Struggle of a Gen Yer in Software Sales


If you aren’t familiar with Generation Yers or any of their characteristics, I’m going to start with a quick explanation. According to the web, anyone born between the early 1980’s and early 1990’s is given the label “Generation Y”. Those born in the early 1990’s are also known as “Millennials”. As with any generation, Gen Yers have been identified as having certain characteristics that most people born in that generation possess. We’re known for being ambitious, team players, family oriented, impatient and attention seeking, but most of all, we’re known for being tech and web savvy.

Working with StaffStat doesn’t just mean that I call prospects and try to make sales. It also means that I take customer service calls when they come in from staff and users that don’t quite understand how the system works. Some people have forgotten their password and I need to do a simple reset, some aren’t sure how to respond to shift requests via the phone call, text, email or App when they come through, and some don’t understand how to use the system at all. Being a Gen Yer born in 1993, I grew up with technology and I understand it. I don’t like to admit it, but I’m constantly glued to my phone, I watch TV through my xBox, I own an iMac and a Macbook Pro, and I probably have 3-4 iPods laying around in different end-table drawers around my house. I don’t have to call tech support lines to understand how to use my technology and I don’t have to rely on someone else to troubleshoot problems or glitches when they happen.

Being a Gen Yer, I can honestly say that I’ve taken on two of the characteristics that I listed: I am both tech saavy and impatient. Being in the role that I’m in with StaffStat, it’s been quite the learning curve to learn to juggle the two, as I’m sure you can imagine.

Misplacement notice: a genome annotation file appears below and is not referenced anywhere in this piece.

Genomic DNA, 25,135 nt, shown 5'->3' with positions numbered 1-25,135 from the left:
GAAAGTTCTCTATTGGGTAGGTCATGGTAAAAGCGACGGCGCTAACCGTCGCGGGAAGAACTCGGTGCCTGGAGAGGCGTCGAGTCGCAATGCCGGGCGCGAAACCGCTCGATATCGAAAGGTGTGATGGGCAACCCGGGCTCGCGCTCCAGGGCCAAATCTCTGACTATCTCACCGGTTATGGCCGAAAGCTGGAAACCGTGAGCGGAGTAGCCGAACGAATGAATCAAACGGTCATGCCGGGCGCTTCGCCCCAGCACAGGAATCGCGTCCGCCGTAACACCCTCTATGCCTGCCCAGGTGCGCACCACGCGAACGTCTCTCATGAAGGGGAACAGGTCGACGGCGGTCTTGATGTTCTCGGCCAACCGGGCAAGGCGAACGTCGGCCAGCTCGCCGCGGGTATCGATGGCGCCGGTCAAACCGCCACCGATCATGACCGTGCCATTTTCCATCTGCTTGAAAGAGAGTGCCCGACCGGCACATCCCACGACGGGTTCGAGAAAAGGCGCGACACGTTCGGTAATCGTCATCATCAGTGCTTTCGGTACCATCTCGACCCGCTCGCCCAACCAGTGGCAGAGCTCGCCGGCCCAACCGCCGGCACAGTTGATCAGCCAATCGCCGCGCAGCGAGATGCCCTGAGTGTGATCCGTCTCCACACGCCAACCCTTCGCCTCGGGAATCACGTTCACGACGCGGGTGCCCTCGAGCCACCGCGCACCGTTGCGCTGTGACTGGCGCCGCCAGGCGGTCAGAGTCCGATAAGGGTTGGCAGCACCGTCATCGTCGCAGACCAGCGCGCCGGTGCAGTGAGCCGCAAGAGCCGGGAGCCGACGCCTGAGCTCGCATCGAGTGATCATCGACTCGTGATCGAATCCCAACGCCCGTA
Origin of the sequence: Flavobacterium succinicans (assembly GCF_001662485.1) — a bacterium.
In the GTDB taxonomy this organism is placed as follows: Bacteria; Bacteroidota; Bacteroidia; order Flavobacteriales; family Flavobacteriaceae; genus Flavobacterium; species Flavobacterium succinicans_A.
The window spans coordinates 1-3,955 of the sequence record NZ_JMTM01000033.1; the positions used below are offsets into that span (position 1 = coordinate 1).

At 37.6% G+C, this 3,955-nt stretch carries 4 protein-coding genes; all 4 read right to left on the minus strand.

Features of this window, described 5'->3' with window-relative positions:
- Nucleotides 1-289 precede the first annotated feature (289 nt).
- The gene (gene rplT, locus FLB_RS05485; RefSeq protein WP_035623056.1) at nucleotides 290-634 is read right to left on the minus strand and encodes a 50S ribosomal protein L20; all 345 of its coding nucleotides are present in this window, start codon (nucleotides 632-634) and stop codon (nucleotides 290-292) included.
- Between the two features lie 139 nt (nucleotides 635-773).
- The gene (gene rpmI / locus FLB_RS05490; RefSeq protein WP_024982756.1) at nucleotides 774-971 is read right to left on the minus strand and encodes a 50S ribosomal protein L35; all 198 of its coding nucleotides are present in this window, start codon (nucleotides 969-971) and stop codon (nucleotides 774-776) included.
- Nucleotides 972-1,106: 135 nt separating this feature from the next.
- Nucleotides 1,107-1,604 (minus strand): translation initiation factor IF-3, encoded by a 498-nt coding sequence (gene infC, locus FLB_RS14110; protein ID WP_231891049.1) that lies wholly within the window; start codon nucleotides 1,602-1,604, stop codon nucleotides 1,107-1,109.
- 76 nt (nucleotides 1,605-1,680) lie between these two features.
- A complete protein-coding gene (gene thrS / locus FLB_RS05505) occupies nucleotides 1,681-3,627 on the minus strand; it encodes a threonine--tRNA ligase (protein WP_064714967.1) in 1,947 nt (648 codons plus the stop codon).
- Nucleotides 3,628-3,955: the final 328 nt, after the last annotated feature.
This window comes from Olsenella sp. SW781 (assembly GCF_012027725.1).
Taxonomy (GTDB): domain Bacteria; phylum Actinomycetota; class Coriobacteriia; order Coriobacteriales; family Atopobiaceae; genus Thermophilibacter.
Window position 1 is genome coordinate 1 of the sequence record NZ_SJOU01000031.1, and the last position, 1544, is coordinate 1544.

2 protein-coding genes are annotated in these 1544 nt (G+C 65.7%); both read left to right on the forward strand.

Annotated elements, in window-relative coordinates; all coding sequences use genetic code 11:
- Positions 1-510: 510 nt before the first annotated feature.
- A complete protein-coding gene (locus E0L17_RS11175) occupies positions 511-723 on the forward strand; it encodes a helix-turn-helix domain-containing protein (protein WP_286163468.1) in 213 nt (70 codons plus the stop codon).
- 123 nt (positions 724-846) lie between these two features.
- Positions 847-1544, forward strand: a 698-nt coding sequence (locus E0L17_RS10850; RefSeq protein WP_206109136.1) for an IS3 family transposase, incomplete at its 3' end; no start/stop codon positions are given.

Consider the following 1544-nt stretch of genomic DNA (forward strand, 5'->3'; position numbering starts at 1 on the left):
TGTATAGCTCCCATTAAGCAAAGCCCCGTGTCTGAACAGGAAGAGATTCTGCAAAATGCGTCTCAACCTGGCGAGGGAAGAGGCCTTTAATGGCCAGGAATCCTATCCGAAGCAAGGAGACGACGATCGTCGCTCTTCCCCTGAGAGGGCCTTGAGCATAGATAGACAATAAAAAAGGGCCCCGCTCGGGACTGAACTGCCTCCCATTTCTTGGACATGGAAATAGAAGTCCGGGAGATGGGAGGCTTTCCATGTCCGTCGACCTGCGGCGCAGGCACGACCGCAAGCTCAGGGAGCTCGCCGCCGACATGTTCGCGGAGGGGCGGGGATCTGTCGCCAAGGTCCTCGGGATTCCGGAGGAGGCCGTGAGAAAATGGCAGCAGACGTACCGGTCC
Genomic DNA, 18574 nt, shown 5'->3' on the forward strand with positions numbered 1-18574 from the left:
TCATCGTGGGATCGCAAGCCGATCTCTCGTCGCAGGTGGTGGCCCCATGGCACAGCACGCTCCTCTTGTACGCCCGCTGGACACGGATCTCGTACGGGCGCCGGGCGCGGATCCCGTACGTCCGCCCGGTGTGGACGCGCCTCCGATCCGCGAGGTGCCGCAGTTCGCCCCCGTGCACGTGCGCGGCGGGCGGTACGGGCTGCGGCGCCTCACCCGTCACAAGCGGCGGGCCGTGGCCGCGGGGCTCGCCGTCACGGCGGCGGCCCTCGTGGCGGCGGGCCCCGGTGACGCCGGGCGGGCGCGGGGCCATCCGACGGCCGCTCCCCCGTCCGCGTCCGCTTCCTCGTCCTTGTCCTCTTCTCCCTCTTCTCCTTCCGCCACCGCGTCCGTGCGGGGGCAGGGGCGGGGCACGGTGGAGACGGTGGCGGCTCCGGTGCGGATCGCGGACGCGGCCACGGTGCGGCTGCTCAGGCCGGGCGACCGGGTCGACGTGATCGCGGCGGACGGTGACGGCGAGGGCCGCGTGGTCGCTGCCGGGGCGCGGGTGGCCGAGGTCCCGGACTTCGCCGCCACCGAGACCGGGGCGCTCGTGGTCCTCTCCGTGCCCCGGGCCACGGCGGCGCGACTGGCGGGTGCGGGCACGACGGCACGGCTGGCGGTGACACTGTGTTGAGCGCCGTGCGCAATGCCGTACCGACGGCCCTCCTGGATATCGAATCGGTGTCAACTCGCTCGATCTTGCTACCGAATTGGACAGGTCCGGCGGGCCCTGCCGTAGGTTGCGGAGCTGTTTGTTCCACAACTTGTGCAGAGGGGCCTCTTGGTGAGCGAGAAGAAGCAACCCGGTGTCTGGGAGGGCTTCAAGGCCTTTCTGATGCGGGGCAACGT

Patience is something that I’ve always struggled with. I’m impatient when waiting for things to load, I get angry walking behind someone who walks slower than I do, and I have a tough time driving behind someone who’s “only” going the speed limit. Taking time to be patient and educate users on how to navigate their way through the system and understand how it all works has definitely been something that I’ve had to learn the art of along the way. I’ve never been in a position where I’ve had to really practice patience and understanding, and with this role I have no choice but to accept it, get used to it and be comfortable with it.

If you find yourself struggling with patience in sales or impatience in general, give the following tips a read to help you destress or overcome your impatience:

  1. Take deep breaths. Although I don’t like that this makes me sound like I have major anger issues, it’s usually the thing that calms me down the most. It gives me a second to collect my thoughts and figure out what I’m going to say and/or do next without sounding annoyed or frustrated.
  1. Go outside. Another thing I love to do if I’m feeling impatient or frustrated or stressed out is go outside and sit in the fresh air for a few minutes. Although it doesn’t alleviate the stress as it’s being built up (if you’re on a call for example), it helps release it afterward. 
  1. I remind myself that they genuinely don’t know. When I’m on a call with someone who’s asking for clarification on something that seems simple to me, I have to remind myself that they genuinely don’t know the answer to the question that they’re asking or they wouldn’t be calling me. No one calls into the tech support line to simply give us a hard time (even though it sometimes feels like it).
  1. I force myself to be patient. Rather than rushing into the fast lane or moving to the other side of the hallway in the mall or grocery store, I sometimes force myself to stay in the slow lane or walk behind those that move slower than I do to get used to it. When I do this it’s usually a good reminder that I’m often rushing for no reason!


Leave a Reply

Fill in your details below or click an icon to log in: Logo

You are commenting using your account. Log Out /  Change )

Facebook photo

You are commenting using your Facebook account. Log Out /  Change )

Connecting to %s